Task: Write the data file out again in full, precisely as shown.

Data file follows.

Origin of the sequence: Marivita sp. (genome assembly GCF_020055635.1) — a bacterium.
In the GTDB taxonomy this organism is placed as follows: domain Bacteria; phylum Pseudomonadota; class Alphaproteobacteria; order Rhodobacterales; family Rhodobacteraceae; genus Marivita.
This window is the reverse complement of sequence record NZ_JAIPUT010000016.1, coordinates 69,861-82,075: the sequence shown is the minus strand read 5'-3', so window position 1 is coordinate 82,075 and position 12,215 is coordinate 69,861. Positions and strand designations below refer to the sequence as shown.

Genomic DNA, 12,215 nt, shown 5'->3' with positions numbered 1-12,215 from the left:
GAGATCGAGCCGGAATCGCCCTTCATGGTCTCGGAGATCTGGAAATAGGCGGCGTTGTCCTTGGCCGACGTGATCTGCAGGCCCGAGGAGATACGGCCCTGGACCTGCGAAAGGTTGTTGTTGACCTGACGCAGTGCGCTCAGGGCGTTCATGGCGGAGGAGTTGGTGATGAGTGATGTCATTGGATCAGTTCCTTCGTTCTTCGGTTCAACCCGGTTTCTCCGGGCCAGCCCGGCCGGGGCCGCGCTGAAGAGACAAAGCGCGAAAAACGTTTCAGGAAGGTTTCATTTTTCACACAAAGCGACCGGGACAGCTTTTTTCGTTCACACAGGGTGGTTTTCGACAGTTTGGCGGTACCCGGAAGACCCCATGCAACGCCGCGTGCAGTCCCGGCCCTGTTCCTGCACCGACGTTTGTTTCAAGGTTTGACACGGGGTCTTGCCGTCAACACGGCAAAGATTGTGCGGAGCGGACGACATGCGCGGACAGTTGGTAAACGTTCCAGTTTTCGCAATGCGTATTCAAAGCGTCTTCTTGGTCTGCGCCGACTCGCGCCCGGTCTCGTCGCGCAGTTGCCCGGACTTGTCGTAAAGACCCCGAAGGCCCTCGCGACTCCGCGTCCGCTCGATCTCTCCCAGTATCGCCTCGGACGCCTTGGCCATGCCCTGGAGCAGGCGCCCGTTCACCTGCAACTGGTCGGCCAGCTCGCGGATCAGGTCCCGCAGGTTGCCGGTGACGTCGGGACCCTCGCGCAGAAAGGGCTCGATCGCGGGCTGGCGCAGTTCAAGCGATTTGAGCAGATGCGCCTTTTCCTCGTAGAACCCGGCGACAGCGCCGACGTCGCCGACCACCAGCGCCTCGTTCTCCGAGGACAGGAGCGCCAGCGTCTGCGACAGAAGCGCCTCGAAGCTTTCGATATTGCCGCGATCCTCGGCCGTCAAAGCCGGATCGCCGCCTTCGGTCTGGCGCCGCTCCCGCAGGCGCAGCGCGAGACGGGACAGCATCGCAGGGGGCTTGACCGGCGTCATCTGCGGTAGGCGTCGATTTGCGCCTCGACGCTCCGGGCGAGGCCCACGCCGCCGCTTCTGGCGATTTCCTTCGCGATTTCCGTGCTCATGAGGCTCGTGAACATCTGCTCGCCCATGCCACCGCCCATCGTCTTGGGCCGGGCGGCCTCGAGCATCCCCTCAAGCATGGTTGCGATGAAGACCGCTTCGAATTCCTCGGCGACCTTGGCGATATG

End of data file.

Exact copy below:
Origin of the sequence: Marivita sp. (genome assembly GCF_020055635.1) — a bacterium.
In the GTDB taxonomy this organism is placed as follows: domain Bacteria; phylum Pseudomonadota; class Alphaproteobacteria; order Rhodobacterales; family Rhodobacteraceae; genus Marivita.
This window is the reverse complement of sequence record NZ_JAIPUT010000016.1, coordinates 69,861-82,075: the sequence shown is the minus strand read 5'-3', so window position 1 is coordinate 82,075 and position 12,215 is coordinate 69,861. Positions and strand designations below refer to the sequence as shown.

Genomic DNA, 12,215 nt, shown 5'->3' with positions numbered 1-12,215 from the left:
GAGATCGAGCCGGAATCGCCCTTCATGGTCTCGGAGATCTGGAAATAGGCGGCGTTGTCCTTGGCCGACGTGATCTGCAGGCCCGAGGAGATACGGCCCTGGACCTGCGAAAGGTTGTTGTTGACCTGACGCAGTGCGCTCAGGGCGTTCATGGCGGAGGAGTTGGTGATGAGTGATGTCATTGGATCAGTTCCTTCGTTCTTCGGTTCAACCCGGTTTCTCCGGGCCAGCCCGGCCGGGGCCGCGCTGAAGAGACAAAGCGCGAAAAACGTTTCAGGAAGGTTTCATTTTTCACACAAAGCGACCGGGACAGCTTTTTTCGTTCACACAGGGTGGTTTTCGACAGTTTGGCGGTACCCGGAAGACCCCATGCAACGCCGCGTGCAGTCCCGGCCCTGTTCCTGCACCGACGTTTGTTTCAAGGTTTGACACGGGGTCTTGCCGTCAACACGGCAAAGATTGTGCGGAGCGGACGACATGCGCGGACAGTTGGTAAACGTTCCAGTTTTCGCAATGCGTATTCAAAGCGTCTTCTTGGTCTGCGCCGACTCGCGCCCGGTCTCGTCGCGCAGTTGCCCGGACTTGTCGTAAAGACCCCGAAGGCCCTCGCGACTCCGCGTCCGCTCGATCTCTCCCAGTATCGCCTCGGACGCCTTGGCCATGCCCTGGAGCAGGCGCCCGTTCACCTGCAACTGGTCGGCCAGCTCGCGGATCAGGTCCCGCAGGTTGCCGGTGACGTCGGGACCCTCGCGCAGAAAGGGCTCGATCGCGGGCTGGCGCAGTTCAAGCGATTTGAGCAGATGCGCCTTTTCCTCGTAGAACCCGGCGACAGCGCCGACGTCGCCGACCACCAGCGCCTCGTTCTCCGAGGACAGGAGCGCCAGCGTCTGCGACAGAAGCGCCTCGAAGCTTTCGATATTGCCGCGATCCTCGGCCGTCAAAGCCGGATCGCCGCCTTCGGTCTGGCGCCGCTCCCGCAGGCGCAGCGCGAGACGGGACAGCATCGCAGGGGGCTTGACCGGCGTCATCTGCGGTAGGCGTCGATTTGCGCCTCGACGCTCCGGGCGAGGCCCACGCCGCCGCTTCTGGCGATTTCCTTCGCGATTTCCGTGCTCATGAGGCTCGTGAACATCTGCTCGCCCATGCCACCGCCCATCGTCTTGGGCCGGGCGGCCTCGAGCATCCCCTCAAGCATGGTTGCGATGAAGACCGCTTCGAATTCCTCGGCGACCTTGGCGATATG